The Wikipedia may have some credibility problems. But its anonymous contributors have certainly kept the online encyclopedia up to date on the controversial term “tar baby”: Gov. Mitt Romney’s weekend faux pas has already been memorialized.
Is “tar baby” a racist term? Certainly some people think so, although there seems to be enough haziness that Romney deserves the benefit of the doubt. The Globe plays down the reaction to Romney’s remarks, relegating it to the lower-right-hand corner of the City & Region front. The Herald goes nuts, blowing out page one with a huge headline that reads, “THAT’S OFFENSIVE.”
Yet the definition of “tar baby” provided by the American Heritage Dictionary suggests no racial overtones, simply calling it “A situation or problem from which it is virtually impossible to disentangle oneself” — which is the connotation Romney was trying to convey in referring to the Big Dig.
The Encyclopedia Britannica describes a tar baby as a:
sticky tar doll, the central figure in black American folktales popularized in written literature by the American author Joel Chandler Harris. Harris’ “Tar-Baby” (1879), one of the animal tales told by the character Uncle Remus, is but one example of numerous African-derived tales featuring the use of a wax, gum, or rubber figure to trap a rascal.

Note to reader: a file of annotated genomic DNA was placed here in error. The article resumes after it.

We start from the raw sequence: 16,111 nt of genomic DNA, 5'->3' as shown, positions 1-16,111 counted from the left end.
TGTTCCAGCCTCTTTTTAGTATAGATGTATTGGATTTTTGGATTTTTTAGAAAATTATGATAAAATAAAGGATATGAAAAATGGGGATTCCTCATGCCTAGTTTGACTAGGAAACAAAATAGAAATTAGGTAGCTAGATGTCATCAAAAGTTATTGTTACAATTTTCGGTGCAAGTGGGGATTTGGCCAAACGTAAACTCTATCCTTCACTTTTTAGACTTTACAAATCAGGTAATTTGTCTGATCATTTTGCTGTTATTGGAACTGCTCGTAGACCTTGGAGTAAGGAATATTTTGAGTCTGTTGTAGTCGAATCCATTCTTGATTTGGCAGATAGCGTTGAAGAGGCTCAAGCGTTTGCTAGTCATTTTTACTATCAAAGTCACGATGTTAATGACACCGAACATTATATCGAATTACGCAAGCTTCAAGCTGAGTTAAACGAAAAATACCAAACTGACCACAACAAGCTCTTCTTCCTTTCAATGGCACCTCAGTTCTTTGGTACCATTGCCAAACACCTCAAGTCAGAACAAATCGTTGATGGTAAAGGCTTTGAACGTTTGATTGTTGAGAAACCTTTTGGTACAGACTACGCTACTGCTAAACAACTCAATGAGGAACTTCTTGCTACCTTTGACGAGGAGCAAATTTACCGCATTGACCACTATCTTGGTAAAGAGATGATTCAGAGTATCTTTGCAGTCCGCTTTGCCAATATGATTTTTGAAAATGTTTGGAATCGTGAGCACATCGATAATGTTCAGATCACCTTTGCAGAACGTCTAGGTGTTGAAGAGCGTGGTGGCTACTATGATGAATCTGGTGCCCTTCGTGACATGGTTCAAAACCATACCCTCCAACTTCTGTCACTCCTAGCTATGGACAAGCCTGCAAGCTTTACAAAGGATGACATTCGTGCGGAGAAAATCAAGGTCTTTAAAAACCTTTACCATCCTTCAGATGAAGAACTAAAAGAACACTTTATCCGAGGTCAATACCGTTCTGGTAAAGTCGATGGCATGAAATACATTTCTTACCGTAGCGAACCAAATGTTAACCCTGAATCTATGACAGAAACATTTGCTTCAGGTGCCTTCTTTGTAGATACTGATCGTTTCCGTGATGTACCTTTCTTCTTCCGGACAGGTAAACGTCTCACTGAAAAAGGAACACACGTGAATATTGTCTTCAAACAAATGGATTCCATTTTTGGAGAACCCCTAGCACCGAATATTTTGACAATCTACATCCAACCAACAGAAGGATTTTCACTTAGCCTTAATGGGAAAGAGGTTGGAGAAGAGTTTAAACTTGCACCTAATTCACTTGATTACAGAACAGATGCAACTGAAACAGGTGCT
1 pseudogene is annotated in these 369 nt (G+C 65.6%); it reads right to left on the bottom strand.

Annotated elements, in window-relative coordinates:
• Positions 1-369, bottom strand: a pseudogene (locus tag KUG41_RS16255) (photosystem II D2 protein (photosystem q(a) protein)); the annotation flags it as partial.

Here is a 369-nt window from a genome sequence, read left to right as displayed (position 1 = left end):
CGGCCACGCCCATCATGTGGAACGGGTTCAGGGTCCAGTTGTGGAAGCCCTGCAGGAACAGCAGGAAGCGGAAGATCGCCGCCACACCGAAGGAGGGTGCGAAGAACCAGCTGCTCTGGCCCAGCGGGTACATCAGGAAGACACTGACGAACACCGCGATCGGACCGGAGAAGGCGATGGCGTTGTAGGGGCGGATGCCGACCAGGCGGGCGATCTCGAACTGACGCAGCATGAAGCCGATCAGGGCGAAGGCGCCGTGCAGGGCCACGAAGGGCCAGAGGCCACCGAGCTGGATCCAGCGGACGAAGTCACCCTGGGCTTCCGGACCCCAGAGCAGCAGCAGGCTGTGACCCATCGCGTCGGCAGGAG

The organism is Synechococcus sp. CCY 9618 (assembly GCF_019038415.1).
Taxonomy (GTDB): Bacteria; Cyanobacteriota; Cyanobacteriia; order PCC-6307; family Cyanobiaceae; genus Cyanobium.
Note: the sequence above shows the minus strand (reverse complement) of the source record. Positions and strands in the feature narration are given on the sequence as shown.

We’re getting closer here, but the offensiveness has still not been established.
Perhaps the best explanation is that the term has taken on an offensive glow over time. The Wikipedia, for instance, says, “The term may also carry a negative connotation. It has been used as a derogatory term for dark skinned people (such as African Americans in the United States or Maoris in New Zealand). It can also refer to an especially dark skinned black person.”
Toni Morrison, who wrote a novel called “Tar Baby,” tells the Globe, “How it became a racial epithet, I don’t know. It was my attempt to rescue the phrase from its low meaning. I wanted to annihilate the connotation and return the meaning to its origins. Apparently, I haven’t succeeded.”
No, she hasn’t.
I don’t know whether Romney was speaking off the cuff, but if he was reading prepared remarks, well, shame on his staff. It was only a couple of months ago that White House press secretary Tony Snow took some heat for using the phrase “tar baby.” So it’s not as if this was a complete unknown.
Still, I’m inclined to give Romney a pass. Unless he says it again.